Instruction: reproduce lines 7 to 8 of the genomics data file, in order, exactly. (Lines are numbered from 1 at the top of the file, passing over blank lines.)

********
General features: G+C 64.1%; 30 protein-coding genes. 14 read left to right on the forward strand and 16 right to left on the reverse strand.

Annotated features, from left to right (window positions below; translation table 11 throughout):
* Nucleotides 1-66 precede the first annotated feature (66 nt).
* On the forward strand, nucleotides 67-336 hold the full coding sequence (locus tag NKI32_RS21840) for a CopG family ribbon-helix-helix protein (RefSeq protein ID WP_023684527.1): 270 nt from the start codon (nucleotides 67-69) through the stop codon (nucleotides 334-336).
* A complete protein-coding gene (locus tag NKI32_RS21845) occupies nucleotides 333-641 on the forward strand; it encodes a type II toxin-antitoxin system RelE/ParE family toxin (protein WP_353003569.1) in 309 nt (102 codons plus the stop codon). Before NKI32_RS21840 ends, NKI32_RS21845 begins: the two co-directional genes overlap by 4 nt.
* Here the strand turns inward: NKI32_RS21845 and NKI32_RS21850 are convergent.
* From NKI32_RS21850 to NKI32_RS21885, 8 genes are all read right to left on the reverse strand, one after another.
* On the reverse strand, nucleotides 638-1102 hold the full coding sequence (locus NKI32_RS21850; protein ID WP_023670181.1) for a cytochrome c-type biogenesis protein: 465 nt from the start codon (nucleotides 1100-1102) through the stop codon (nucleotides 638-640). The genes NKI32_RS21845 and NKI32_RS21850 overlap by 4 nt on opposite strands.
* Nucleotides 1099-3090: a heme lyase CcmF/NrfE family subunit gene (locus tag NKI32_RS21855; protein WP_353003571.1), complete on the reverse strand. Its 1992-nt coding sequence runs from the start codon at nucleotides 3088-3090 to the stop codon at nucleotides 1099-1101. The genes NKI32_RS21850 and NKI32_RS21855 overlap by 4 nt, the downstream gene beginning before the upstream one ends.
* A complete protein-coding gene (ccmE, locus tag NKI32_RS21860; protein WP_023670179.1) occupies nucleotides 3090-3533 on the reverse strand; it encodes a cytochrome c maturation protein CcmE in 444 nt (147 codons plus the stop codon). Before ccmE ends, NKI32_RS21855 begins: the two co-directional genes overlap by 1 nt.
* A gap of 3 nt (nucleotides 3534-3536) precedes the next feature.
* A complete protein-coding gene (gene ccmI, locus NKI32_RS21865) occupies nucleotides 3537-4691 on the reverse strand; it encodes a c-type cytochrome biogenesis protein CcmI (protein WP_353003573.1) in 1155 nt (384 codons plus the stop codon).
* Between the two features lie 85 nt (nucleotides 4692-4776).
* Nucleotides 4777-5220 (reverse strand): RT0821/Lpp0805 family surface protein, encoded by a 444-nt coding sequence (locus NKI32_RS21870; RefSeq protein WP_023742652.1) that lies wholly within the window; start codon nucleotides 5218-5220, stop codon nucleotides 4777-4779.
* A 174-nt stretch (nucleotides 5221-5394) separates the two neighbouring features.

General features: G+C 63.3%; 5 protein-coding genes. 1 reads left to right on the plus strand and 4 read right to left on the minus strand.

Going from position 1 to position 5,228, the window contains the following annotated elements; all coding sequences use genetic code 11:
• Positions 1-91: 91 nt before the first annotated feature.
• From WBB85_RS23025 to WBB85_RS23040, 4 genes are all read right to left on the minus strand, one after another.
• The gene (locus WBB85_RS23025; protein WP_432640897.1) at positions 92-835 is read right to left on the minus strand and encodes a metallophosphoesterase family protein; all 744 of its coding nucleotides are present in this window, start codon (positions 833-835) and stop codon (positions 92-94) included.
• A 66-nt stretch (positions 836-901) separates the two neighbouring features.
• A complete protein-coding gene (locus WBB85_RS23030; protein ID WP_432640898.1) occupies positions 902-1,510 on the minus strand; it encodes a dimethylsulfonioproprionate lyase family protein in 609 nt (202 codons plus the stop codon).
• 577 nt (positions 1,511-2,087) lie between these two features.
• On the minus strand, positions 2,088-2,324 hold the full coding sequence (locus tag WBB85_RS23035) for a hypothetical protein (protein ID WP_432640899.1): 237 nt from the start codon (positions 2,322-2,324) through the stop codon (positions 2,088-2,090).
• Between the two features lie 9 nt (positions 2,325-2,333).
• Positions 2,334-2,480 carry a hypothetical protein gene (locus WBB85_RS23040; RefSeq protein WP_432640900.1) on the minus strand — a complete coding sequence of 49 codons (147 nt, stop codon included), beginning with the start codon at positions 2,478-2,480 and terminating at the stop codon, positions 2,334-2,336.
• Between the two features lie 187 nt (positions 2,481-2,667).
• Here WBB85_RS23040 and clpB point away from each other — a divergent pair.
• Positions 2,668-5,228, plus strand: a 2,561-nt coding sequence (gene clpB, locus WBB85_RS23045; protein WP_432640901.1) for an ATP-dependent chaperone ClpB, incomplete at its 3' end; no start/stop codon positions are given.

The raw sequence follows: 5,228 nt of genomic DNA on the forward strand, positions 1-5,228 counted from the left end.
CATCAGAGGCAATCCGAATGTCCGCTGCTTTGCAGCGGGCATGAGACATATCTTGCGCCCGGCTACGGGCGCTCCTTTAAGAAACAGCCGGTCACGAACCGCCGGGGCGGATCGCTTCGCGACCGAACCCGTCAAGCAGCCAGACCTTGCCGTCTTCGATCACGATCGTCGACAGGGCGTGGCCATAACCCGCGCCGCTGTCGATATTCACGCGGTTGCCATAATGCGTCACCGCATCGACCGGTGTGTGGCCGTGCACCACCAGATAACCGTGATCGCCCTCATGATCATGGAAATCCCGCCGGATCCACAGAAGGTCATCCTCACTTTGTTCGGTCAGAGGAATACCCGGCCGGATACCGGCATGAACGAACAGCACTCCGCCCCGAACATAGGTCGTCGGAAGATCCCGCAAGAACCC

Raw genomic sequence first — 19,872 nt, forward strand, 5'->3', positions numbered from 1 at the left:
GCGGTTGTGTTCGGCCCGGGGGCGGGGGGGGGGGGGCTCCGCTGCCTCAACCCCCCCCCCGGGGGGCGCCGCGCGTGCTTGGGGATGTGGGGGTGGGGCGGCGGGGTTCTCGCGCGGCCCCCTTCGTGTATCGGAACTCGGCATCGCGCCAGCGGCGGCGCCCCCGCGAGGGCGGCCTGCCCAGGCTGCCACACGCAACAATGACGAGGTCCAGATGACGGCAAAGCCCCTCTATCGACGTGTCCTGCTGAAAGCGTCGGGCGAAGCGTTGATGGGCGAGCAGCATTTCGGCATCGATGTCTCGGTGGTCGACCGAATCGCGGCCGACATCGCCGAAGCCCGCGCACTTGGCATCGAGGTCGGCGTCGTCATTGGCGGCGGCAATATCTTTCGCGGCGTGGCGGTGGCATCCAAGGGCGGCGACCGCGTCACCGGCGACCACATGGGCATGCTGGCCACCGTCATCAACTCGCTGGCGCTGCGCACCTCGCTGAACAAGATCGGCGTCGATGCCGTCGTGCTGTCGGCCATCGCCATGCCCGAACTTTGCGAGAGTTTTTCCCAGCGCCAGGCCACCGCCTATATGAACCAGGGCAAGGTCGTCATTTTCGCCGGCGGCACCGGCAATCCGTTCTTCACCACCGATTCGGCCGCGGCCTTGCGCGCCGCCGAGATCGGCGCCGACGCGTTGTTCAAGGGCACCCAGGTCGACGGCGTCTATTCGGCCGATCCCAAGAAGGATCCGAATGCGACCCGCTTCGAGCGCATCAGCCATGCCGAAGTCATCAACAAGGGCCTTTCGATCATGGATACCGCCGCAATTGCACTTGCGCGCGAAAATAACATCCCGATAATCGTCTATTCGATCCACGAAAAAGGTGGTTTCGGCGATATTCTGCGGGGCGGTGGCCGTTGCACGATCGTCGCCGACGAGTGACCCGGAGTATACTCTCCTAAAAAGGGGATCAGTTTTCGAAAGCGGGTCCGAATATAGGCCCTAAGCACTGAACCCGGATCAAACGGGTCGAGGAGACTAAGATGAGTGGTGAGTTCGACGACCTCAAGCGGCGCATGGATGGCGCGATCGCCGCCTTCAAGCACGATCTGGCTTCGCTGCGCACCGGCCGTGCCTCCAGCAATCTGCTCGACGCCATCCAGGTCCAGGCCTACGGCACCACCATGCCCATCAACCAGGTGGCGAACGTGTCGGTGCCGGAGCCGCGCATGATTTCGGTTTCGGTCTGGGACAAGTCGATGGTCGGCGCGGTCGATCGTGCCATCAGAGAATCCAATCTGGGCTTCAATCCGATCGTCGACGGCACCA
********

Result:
* From NKI32_RS21850 to NKI32_RS21885, 8 genes are all read right to left on the reverse strand, one after another.
* On the reverse strand, nucleotides 638-1102 hold the full coding sequence (locus NKI32_RS21850; protein ID WP_023670181.1) for a cytochrome c-type biogenesis protein: 465 nt from the start codon (nucleotides 1100-1102) through the stop codon (nucleotides 638-640). The genes NKI32_RS21845 and NKI32_RS21850 overlap by 4 nt on opposite strands.